Don’t worry if this character isn’t familiar to you. His face isn’t likely to ring any bells with even the most die-hard fans of the original Battlestar Galactica TV series from 1978 either! When Glen A. Larson’s short-lived sci-fi show was launched as a somewhat blatant attempt to rival the small screen success of Star Trek, and in the clear hope of cashing in on the cinematic box office success of Star Wars the previous year, Mattel won the license to produce the tie-in action figure merchandising. Whilst their 3 ¾ inch figures offered up recognisable characters from the show such as Lieutenant Starbuck and Commander Adama, their 12 inch hero was this chap, a generic “Colonial Warrior” who had never appeared in the show. He could, instead, easily pass himself off as peroxide-blond astronaut Commander Ed Straker (as played by the late Ed Bishop) in the cult 1970 British show UFO!
Made of hard, hollow plastic, and with limited articulation – seven points at the head, shoulders, hips and knees – if anything, this figure feels even more vintage than he actually is. In fact, a quick look at the copyright information on the back of his neck reveals that this model was indeed first registered in 1967. It turns out that this Battlestar Galactica action figure is none other than a repainted version of another much loved vintage Mattel favourite – Captain Lazer from the Major Matt Mason line!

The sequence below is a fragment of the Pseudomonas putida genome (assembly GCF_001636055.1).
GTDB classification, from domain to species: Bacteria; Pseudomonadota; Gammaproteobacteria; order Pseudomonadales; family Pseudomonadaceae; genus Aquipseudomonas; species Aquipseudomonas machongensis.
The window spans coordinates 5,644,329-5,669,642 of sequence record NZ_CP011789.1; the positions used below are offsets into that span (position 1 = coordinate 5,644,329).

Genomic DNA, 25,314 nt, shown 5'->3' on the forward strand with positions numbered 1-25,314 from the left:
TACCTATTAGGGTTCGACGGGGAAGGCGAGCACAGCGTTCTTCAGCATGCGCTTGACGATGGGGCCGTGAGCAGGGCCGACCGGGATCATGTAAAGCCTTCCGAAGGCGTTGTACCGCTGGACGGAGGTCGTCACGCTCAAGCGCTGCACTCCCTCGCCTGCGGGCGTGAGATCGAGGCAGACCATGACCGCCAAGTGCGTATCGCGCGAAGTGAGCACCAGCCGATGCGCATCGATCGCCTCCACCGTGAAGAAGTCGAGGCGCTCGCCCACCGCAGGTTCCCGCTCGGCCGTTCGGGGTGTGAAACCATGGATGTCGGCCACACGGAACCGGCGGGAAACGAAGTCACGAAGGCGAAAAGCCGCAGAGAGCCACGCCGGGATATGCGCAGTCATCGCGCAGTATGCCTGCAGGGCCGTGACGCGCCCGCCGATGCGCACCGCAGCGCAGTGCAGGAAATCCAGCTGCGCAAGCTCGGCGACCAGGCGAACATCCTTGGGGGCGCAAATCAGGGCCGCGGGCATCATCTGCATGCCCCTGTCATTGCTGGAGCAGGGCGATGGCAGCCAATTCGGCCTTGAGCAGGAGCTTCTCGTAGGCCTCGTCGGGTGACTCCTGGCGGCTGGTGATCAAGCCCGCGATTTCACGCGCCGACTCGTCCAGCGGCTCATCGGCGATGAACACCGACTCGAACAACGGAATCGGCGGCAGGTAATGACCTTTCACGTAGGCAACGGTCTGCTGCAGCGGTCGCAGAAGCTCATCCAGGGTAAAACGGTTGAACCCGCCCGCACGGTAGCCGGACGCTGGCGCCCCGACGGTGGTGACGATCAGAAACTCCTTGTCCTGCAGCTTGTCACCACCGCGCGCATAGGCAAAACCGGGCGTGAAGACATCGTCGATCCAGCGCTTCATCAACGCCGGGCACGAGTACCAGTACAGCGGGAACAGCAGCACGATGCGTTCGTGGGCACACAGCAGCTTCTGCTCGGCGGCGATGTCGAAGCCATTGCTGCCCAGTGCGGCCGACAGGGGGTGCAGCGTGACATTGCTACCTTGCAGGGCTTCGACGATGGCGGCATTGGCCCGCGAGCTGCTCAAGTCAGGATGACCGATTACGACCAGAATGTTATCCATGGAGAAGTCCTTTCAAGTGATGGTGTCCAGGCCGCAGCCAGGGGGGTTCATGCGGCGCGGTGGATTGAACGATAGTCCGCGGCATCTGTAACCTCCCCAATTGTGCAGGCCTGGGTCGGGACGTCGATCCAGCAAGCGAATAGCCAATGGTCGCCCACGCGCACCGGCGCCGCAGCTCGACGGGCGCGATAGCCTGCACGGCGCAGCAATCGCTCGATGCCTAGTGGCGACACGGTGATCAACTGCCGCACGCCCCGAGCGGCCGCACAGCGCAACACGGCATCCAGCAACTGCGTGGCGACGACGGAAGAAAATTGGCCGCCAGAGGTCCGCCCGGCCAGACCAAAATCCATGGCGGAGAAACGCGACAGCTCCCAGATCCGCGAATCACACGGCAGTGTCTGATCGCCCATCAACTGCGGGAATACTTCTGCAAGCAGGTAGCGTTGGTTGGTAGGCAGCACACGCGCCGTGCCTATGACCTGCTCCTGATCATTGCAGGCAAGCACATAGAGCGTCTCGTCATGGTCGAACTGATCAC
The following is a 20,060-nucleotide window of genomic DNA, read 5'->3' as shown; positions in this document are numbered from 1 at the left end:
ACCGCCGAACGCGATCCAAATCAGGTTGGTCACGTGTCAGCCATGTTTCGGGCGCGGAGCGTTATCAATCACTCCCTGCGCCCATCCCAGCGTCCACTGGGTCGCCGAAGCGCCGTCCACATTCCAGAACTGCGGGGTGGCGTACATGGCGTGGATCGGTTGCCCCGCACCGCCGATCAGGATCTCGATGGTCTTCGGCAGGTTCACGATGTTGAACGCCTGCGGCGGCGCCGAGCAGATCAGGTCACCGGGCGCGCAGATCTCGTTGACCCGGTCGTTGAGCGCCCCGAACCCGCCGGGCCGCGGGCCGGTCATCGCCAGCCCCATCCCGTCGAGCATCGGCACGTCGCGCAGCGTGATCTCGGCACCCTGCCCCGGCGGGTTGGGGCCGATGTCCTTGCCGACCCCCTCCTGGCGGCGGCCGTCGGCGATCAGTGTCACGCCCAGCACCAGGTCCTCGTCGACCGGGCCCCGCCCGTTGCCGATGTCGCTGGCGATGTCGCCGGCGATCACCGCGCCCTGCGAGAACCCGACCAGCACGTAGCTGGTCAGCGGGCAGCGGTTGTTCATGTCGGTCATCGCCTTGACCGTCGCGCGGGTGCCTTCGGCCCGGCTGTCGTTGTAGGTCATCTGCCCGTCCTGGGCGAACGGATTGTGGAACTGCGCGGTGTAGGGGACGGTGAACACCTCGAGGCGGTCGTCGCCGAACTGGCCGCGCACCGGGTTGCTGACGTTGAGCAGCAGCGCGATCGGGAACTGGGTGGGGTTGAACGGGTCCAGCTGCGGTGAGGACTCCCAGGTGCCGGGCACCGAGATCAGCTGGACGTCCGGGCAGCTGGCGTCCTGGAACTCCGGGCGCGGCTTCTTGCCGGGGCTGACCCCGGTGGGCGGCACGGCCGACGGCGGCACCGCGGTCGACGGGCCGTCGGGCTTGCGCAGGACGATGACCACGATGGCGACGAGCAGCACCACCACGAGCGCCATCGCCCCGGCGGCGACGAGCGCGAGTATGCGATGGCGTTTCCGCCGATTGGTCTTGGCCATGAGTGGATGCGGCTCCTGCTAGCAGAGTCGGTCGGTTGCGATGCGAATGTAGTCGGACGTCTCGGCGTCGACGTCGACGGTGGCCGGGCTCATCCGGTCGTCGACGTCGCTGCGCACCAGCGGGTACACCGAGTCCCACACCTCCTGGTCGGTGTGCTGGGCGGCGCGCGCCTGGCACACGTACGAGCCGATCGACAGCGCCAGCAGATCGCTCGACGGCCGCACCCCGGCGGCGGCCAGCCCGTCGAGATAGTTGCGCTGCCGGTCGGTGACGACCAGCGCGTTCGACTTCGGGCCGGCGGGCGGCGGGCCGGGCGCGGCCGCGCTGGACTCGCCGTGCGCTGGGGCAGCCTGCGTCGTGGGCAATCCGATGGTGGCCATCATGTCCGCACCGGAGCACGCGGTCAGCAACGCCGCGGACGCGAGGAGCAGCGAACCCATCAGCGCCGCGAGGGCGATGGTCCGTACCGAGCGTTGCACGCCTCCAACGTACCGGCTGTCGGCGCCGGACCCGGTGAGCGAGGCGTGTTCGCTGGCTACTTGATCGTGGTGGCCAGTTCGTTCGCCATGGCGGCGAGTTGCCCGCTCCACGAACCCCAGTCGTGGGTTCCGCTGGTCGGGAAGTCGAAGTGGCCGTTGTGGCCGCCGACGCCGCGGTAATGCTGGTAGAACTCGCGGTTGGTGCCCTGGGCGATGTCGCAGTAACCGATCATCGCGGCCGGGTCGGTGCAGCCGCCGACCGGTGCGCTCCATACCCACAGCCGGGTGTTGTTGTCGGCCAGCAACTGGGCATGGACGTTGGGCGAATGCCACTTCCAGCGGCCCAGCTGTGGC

The passage of time has been kind to our Colonial Warrior, however, and he has now acquired a certain retro-cool, whilst he probably just looked old fashioned to kids when he was released in 1979. His backpack accessory is bolted on, but the walkie-talkie (which clips on to the side) often goes astray with this figure – luckily my loose Colonial Warrior still has his.
The backpack will hold two AA batteries, which allow his laser gun to light up when you plunge the button on the top of the backpack down. This is a cool effect – even better if you have the clear plastic laser accessory which plugs into the end of the gun, or the extra “scanning” device which also fits over the gun – both of which my figure has sadly lost. The tan-coloured velvet jerkin is removable, yet it is still possible to find loose figures with clothing intact – either kids preferred him with this fashion accessory intact, or they simply never played with him at all!
This figure may not have sold well in its day, with kids preferring Cylon Warrior, the other 12 inch figure in the line who had at least appeared in the show, but he’s still a fun item for any vintage sci-fi action figure collection and a great find! I love him!